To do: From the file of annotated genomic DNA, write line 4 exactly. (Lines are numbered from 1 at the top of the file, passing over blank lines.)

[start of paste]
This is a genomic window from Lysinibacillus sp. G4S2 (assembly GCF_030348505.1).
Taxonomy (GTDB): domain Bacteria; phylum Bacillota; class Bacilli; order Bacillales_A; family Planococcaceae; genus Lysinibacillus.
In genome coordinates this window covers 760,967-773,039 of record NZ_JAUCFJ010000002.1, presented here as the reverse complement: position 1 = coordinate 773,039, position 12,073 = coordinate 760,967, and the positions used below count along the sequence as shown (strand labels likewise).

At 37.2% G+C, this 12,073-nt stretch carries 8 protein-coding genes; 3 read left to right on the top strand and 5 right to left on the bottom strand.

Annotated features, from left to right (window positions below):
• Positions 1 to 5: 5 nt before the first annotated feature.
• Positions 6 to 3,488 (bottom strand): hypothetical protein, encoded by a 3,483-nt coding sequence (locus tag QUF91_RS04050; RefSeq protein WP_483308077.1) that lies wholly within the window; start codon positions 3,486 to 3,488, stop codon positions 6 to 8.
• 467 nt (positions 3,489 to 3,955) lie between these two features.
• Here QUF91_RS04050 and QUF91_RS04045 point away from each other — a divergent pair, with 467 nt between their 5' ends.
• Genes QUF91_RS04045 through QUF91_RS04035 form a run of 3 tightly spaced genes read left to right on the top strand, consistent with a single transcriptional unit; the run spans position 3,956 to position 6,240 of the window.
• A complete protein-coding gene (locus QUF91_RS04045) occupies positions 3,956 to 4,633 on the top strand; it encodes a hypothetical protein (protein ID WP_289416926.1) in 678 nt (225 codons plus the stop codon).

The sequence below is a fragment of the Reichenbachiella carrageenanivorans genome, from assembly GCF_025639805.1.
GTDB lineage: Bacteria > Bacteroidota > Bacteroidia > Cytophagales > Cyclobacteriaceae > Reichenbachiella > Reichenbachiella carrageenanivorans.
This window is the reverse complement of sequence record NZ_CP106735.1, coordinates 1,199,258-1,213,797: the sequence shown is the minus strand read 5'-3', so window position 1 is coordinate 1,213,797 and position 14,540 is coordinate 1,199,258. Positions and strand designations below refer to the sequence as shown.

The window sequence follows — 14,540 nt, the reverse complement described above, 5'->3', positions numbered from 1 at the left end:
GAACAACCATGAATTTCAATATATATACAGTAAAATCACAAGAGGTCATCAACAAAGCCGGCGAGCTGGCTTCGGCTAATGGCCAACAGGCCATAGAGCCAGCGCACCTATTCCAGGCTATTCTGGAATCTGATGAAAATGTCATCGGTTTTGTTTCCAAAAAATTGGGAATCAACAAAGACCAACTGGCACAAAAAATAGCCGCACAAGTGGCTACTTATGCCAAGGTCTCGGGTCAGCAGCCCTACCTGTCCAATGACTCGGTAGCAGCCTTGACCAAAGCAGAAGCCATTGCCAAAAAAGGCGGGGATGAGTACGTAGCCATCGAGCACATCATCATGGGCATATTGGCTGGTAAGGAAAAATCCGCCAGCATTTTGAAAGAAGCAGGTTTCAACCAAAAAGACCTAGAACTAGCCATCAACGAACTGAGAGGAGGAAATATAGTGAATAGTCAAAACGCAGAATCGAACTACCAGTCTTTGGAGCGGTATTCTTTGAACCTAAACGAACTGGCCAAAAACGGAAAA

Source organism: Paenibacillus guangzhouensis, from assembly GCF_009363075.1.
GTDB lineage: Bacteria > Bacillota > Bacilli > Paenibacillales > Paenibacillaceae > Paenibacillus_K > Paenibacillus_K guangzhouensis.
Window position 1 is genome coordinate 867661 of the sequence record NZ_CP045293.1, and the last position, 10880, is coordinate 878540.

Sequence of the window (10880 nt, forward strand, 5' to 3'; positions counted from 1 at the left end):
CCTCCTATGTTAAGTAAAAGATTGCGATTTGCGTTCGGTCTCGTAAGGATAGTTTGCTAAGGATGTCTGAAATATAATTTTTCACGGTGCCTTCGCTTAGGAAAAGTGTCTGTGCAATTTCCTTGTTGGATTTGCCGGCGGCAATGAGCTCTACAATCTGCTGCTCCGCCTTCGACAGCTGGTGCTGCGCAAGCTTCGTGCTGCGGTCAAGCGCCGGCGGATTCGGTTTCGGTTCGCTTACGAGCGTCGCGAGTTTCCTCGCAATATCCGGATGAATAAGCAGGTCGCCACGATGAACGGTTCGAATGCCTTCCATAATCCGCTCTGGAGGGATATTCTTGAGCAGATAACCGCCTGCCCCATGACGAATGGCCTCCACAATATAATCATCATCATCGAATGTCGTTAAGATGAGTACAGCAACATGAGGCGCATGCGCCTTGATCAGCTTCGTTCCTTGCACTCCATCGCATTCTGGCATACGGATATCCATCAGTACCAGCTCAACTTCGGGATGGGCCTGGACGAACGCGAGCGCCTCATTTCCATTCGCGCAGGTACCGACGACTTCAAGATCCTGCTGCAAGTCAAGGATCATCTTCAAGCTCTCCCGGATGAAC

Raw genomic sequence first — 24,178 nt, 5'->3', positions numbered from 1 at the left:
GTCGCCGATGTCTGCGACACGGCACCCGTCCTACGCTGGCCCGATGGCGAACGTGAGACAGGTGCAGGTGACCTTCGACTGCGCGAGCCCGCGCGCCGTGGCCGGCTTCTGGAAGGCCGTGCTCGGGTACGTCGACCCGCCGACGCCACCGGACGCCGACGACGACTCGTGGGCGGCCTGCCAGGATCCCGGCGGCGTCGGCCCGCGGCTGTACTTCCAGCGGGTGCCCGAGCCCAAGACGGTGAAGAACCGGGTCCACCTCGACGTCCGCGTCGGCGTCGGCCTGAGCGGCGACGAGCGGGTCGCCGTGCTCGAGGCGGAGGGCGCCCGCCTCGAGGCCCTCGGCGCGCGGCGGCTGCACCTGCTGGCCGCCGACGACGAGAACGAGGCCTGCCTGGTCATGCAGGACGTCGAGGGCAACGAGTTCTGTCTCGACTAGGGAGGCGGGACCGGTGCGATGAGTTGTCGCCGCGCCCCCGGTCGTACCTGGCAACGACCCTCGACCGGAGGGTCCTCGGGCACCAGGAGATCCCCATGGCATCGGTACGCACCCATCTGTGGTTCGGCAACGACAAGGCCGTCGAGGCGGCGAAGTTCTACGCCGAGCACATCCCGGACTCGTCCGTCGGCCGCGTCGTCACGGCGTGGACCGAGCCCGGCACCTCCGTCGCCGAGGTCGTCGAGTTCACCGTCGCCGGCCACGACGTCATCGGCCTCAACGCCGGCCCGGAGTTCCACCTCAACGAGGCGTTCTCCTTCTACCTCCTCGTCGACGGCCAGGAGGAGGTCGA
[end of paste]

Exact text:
At 37.2% G+C, this 12,073-nt stretch carries 8 protein-coding genes; 3 read left to right on the top strand and 5 right to left on the bottom strand.